Current Knowledge/Study Rationale: Home sleep tests are becoming the first line diagnostic tool for identifying patients with OSA. As a result, understanding patient factors associated with PSG diagnosis of OSA among those not diagnosed with HST will facilitate improved triage and allocation of resources in health care systems.

Study Impact: This study suggests that older patients are more likely to require PSG if OSA is not diagnosed with HST. Cost-effectiveness research is needed to evaluate the utility of HSTs in subgroups of patients who are more likely to require a PSG.

Comparative Capabilities of Clinical Assessment, Diagnostic Criteria, and Polysomnography in Detecting Sleep Bruxism. 1319-1325.
Marcelo Palinkas, DDS, MSc, PhD1; Graziela De Luca Canto, DDS, MSc, PhD2,3; Laíse Angélica Mendes Rodrigues, DDS, MSc, PhD1; César Bataglion, DDS, MSc, PhD4; Selma Siéssere, DDS, MSc, PhD1; Marisa Semprini, DDS, MSc, PhD1; Simone Cecilio Hallak Regalo, DDS, MSc, PhD1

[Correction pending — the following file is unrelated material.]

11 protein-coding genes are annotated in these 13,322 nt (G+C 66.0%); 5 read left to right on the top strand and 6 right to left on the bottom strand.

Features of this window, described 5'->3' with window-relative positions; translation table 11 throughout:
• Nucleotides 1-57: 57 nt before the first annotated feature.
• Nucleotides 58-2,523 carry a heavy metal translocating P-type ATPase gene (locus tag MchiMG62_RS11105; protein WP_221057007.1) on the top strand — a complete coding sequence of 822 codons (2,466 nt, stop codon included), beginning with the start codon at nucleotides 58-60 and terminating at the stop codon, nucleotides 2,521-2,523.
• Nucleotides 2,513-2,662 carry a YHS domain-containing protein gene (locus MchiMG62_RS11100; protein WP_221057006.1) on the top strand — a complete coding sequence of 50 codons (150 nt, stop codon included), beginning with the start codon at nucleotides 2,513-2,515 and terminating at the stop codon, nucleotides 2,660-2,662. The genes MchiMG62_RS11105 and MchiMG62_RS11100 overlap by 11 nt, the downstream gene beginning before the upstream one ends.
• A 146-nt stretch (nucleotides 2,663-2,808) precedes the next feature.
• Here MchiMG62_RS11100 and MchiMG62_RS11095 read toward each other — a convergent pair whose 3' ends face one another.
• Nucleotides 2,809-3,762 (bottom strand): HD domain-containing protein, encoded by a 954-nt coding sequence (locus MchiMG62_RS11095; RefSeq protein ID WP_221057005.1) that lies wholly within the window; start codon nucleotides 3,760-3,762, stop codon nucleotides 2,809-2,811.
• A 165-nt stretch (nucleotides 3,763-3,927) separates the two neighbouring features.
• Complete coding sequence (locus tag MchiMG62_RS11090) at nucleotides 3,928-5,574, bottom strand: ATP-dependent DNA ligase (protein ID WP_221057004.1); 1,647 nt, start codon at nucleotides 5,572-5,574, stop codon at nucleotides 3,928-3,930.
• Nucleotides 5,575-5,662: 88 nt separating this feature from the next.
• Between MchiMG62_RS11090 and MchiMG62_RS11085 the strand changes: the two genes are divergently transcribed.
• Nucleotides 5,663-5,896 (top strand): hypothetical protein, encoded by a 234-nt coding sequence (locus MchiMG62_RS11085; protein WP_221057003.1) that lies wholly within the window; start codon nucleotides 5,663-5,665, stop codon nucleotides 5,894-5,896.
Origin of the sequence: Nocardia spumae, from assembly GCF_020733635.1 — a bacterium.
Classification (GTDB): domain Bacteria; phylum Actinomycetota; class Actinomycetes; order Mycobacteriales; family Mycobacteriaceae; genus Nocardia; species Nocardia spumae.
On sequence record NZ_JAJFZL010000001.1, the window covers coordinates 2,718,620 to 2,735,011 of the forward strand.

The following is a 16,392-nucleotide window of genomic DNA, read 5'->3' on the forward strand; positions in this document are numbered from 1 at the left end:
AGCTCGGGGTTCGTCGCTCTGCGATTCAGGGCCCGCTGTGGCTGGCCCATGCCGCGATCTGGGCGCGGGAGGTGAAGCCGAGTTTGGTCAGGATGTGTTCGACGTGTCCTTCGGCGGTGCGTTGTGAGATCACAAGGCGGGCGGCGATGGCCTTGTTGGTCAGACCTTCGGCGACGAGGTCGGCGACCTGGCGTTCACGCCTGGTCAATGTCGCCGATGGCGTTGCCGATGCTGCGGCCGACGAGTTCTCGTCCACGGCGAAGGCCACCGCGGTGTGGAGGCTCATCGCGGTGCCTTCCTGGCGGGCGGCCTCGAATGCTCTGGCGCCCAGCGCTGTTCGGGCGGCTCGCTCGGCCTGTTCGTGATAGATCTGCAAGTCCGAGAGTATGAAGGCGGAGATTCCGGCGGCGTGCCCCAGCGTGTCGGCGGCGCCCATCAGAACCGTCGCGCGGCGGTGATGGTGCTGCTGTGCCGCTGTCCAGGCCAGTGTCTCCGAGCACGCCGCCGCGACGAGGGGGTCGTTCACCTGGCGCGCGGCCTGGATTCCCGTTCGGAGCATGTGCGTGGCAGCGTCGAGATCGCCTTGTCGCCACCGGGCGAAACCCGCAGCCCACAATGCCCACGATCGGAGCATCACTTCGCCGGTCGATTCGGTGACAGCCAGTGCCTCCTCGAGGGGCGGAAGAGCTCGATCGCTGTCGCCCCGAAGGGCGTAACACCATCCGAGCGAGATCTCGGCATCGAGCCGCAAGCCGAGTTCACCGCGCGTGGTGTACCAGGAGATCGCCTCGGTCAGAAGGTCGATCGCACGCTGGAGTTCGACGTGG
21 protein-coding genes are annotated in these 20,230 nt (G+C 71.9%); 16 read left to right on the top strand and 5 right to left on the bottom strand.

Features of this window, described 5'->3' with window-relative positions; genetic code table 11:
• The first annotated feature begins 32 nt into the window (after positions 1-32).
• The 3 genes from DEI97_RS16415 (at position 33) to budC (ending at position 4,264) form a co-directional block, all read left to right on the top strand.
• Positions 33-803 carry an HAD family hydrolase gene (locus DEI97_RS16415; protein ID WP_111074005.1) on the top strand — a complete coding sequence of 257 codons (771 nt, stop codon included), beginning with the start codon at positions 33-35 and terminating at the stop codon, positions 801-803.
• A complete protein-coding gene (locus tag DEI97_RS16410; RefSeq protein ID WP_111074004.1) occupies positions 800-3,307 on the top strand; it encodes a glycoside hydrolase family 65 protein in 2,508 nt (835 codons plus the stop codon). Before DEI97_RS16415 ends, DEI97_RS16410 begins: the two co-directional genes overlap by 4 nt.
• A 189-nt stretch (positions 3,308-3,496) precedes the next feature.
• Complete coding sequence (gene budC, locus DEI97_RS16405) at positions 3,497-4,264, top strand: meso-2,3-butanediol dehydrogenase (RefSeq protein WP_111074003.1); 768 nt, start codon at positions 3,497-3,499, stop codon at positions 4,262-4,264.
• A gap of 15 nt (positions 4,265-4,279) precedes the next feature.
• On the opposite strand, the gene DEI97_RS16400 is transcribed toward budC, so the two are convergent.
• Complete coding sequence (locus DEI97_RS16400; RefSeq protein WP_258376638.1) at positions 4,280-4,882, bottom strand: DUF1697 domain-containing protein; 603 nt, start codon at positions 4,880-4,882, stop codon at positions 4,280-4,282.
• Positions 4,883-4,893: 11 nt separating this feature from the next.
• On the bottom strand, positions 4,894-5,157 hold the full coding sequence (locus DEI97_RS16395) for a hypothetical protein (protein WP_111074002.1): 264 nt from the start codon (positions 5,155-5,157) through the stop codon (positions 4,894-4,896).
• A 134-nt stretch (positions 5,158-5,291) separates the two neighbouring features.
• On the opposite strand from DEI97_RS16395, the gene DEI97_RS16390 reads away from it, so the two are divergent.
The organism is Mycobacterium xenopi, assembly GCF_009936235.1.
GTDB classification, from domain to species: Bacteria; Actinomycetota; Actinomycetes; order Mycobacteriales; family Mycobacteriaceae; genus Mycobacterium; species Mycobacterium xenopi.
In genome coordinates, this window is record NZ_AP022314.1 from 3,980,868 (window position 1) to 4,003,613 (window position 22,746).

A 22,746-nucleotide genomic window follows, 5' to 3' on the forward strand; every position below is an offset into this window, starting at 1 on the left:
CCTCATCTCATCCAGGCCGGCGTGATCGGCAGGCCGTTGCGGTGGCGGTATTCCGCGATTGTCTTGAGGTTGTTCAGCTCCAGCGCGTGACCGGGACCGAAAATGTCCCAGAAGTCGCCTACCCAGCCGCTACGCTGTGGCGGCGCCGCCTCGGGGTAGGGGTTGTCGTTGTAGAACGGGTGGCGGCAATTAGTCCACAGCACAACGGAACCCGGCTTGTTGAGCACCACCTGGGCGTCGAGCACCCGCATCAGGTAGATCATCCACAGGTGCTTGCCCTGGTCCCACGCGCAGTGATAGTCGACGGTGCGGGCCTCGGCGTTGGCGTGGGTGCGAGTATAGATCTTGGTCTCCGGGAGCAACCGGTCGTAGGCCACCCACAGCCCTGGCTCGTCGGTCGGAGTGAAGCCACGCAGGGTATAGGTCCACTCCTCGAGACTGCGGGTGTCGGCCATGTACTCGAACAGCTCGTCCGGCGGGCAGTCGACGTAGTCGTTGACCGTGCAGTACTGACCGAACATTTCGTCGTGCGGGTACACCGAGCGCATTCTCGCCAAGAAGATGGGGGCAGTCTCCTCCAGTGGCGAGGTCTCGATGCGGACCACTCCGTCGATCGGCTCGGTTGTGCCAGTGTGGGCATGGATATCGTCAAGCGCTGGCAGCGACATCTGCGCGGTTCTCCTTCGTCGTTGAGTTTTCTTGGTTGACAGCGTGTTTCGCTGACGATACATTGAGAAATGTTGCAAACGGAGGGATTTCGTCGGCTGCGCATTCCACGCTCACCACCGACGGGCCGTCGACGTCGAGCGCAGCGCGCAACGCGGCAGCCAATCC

Current Knowledge/Study Rationale: Although PSG is considered the gold standard tool for SB diagnosis, the relative complexity of PSG and the inherent costs associated with this have spurred the quest for alternative diagnostic methods.

Study Impact: There is an acknowledged gap in the literature regarding diagnosis of SB, which is multifactorial in etiology and poses clinical challenges. Although a single set of simple criteria cannot capture the complexity of such a sleep movement disorder, it may be reasonable to combine the criteria evaluated in this study into a clinical algorithm that could form the basis for new diagnostic system combining intelligent methodologies and clinical insights. Future research is needed to clarify this topic and better provide tools with acceptable diagnostic test accuracy.